TINY BODY, HEAVY HEAD
My terminal emitted an amber glow, outlining my words in a warm phosphorescent fuzz. 80 Hz. Characters flew from my brain and through my nerves, reaching my fingertips and eventually buckling the springs under each key. Human interface devices were a funny thing. Adapters with the express purpose of fitting square pegs in round holes. I had them in a plastic storage container on the ground. It was too heavy for me to lift on my own, but slid easily on the metal shavings which dusted the floor. Keyboards, mice, joysticks, all of that. I figure they're physical evidence that the digital world exists to serve the analogue. What happens on the inside is none of our concern as long as it works. If it takes human input and spits out human-readable and accurate output, that's it.
I leaned backwards in my office chair, seat fabric torn open by constant use, exposing a nail head right in the middle. Sometimes I would cover it with a blanket to keep the nail from digging into my ass, but it was a freezing night and I needed the blanket to keep my teeth from clattering. I had to pull the chair forward to keep it near the desk. The slight slant of the floor made it roll back slightly.
"Analogue supremacy, huh?"
I had a habit of speaking to myself when my thoughts couldn't go beyond the surface of a subject. It used to annoy the other members of my crew when I would make such empty statements standing behind their seats or loudly from my own. I didn't need to worry about that anymore. Not to make it sound like I didn't miss them. Cary, Reki, Nnedimma. Remembering their names made me feel warm, even if it took some concentration to recall their faces. They went outside somewhere, I imagine in another identical bunker within a few miles. The dust storms were too thick to make a trek anywhere if you wanted to find your way back. I was too scared to go with. Besides, if the wind blew from the northeast, it could have some residual radioactivity. I wasn't about to fuck with that.
I shifted my weight and fell back forwards, my eyes taking a moment to re-focus on the flickering screen. It read only: "A TECHNOROMANTICIST MANIFESTO". After straining my eyes for a bit, I sighed and took a sip of the oolong I had just brewed. At least I wouldn't run out of food and drink supplies for a while. Luxuries like my tea were in great supply, even after the others took what they could carry.
I had found a box of 5.25" floppies after the others left, stuffed under an aluminum desk that no one wanted to approach when we were together, on account of the rat shit. There wasn't much to do stuck in a bunker with a bunch of food and the old IBMs, so I looked anyway. When I first pulled the box out, I was pleased. I could back up the little programs I bodged together. I made simple games and little animations sometimes. Never was much of a programmer, that was more Nnedimma's deal.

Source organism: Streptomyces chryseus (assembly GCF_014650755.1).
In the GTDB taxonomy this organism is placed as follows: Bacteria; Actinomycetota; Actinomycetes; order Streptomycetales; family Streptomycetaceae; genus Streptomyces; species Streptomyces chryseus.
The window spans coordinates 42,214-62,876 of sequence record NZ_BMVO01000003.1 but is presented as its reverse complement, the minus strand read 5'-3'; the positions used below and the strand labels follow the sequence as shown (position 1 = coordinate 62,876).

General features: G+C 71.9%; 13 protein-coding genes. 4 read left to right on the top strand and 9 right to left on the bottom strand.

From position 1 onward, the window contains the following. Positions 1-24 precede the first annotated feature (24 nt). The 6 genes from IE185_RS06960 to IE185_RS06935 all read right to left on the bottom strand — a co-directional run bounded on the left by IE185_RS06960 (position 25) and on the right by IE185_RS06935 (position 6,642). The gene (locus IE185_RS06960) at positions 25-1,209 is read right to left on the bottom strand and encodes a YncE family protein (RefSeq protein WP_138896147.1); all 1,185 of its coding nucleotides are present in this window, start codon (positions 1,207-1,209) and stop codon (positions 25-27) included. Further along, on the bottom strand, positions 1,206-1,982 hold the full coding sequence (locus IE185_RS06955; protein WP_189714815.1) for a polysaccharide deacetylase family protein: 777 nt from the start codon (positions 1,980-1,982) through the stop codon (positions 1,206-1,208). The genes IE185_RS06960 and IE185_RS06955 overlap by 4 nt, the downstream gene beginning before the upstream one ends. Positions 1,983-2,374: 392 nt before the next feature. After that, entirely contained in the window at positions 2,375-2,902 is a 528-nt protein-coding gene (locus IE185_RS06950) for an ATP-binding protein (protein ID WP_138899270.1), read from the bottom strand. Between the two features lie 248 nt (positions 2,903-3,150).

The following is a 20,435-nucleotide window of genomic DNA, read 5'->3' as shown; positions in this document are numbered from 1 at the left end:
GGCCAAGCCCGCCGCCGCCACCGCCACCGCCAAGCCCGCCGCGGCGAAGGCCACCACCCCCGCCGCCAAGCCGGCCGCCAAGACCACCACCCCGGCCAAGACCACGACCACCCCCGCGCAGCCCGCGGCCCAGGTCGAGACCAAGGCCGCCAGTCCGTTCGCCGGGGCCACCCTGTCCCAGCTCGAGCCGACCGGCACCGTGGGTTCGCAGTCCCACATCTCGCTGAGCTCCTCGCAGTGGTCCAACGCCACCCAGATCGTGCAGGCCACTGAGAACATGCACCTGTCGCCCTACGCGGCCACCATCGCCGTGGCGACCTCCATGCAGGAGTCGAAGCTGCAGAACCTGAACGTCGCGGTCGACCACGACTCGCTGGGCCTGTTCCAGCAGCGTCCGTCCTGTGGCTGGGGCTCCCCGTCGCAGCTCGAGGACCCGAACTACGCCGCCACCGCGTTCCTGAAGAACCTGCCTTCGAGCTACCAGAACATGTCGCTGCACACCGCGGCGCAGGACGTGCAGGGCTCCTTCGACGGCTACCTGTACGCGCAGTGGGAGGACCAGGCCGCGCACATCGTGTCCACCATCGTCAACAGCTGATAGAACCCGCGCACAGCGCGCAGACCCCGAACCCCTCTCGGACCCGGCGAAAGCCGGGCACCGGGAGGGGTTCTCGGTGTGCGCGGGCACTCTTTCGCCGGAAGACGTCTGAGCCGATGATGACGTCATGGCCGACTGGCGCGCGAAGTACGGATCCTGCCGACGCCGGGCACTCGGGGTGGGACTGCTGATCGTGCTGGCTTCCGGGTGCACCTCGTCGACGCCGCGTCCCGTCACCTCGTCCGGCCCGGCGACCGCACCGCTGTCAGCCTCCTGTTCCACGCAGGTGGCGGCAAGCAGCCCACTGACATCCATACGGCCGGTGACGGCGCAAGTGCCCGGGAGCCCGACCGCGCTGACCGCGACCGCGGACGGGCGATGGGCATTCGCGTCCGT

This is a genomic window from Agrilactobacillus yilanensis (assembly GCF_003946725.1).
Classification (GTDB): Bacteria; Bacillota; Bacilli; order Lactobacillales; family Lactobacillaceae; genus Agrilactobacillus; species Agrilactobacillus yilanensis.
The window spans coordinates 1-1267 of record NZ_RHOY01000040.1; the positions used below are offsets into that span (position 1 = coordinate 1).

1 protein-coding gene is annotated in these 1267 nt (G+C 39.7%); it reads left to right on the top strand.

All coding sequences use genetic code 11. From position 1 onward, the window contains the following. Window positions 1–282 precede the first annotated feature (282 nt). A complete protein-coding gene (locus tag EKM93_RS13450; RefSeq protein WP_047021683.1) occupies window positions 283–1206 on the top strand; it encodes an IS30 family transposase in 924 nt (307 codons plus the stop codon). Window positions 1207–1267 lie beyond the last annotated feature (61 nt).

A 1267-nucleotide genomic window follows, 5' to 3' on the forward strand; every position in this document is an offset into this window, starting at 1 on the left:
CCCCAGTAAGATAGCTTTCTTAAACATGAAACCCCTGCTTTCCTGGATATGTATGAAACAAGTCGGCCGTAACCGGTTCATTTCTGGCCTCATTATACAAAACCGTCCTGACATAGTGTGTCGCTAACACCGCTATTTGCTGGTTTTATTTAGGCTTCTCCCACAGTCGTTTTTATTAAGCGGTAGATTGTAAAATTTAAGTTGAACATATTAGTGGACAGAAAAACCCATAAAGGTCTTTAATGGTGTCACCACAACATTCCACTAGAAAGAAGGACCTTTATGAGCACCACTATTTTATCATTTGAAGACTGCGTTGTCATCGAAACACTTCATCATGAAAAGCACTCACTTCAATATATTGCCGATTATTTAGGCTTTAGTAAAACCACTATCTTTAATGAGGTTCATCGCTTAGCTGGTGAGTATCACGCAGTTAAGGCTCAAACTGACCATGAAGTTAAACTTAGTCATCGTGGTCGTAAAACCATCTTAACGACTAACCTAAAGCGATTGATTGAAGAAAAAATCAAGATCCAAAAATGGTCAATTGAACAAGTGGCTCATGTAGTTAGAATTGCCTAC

Being able to keep my work was convenient, but I had a feeling I was wasting the gift that box had given me. Could I be of use to anyone? I had it nice in that bunker, well-fed and with a lifetime to spend doing what I wanted, given that it could be accomplished with what I had on hand.
As much as I wanted to help anyone who needed me, I didn't have much to contribute. No technical skills, no skills in logistics or leadership to organize those of us who were left, nothing really. Some big ideas were bouncing around in my head though, if only I could get them out. They got on everyone's nerves before, but if I wrote them down in full then they'd carry some weight. I'd get them down beyond the generalities, beyond the titles. I would leave them right outside the sealed outer door, I thought, on a windy night when no one would be walking around out there. I hoped they would be found and read.
I spent a lot of time thinking about computers. Not how they work, really. Like I said, not much of a programmer. I'm not a hardware girl either. I was more interested in what they meant. What they did for us. How we changed them to fit our needs, but they changed us just as much. It was terrifying. It was beautiful.
So much for that. I got a good title down, but nothing else came to me. I started some sentences but immediately deleted them. They had nothing to do with my manifesto, they were just words exiting my stream of consciousness.
I heard it.
From the wall beside me: a soft mrow, then a deeper mow. A cat? On the other end of the wall was a storage cell, one of the three the others nearly cleared out when they left. Snapped out of my frustration and boredom, I charged out of the computer room and into the hallway where the doors for the cells were. Initially charging for the cell labeled "jedan," I slowed right as I reached the door, realizing that the cat would probably be hungry and might want to hurt me. After taking a moment to prepare myself for a fight and to adjust to the anxiety that came with entering a room that wasn't one of my usuals, I carefully entered.
Checking every angle as I moved, I approached the section of wall opposite my seat by the terminals. Another box. Kittens. No parents in sight. They were frail things, hardly able to support the weight of their own heads. A little orange one kept tumbling forward any time it tried to stand up. Its eyes were so big, I wanted to cry.
Without any thought, I turned around and went to a still-stocked storage cell. I was going to be a mother.